TUESDAY, March 13 (HealthDay News) -- Alternate forms of pro-B-type natriuretic peptide (proBNP) and BNP are present in the circulation suggesting that BNP processing is diverse, according to a report in the March 20 issue of the Journal of the American College of Cardiology. Further study is needed to determine the impact of these findings on interpreting BNP assay results.
Margaret Redfield, M.D., of the Mayo Clinic in Rochester, Minn., and colleagues used both novel assays and commercial assays to measure BNP levels in patients with normal ventricular function, cardiovascular disease with normal ventricular function, preclinical ventricular dysfunction and chronic heart failure, to determine whether alternate circulating forms of proBNP and BNP exist in the general population.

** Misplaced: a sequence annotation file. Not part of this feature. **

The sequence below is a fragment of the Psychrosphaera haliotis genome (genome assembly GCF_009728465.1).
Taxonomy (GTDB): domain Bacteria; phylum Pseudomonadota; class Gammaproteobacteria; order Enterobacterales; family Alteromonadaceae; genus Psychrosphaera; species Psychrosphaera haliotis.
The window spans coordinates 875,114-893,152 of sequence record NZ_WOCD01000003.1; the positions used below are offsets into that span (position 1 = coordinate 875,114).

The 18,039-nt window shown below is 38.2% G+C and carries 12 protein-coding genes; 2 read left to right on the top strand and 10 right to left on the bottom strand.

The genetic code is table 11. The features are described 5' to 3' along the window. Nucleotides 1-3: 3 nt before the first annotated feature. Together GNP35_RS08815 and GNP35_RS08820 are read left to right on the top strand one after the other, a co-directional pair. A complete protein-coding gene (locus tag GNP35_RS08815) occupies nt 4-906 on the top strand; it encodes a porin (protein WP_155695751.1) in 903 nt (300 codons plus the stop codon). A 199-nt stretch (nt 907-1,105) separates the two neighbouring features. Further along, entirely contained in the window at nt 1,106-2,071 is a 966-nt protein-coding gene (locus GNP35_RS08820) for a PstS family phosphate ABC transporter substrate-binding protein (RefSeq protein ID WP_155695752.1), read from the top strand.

The investigators found detectable proBNP and BNP in 68 and 22 percent of control subjects, respectively. ProBNP levels correlated with age, gender, body size, renal function and results from the commercial assays, and were elevated in patients with preclinical ventricular dysfunction and heart failure. BNP levels were higher in patients with heart failure but were unrelated to other factors.
"The presence of alternate circulating proBNP and BNP forms provides evidence for diverse proBNP and BNP processing in the general population," the authors write. "The physiologic consequences of these observations, both in terms of assay performance and endogenous BNP bioactivity, deserve further study."
The study was funded in part by Biosite and Roche. Redfield has received research funding from Guidant and Medtronic.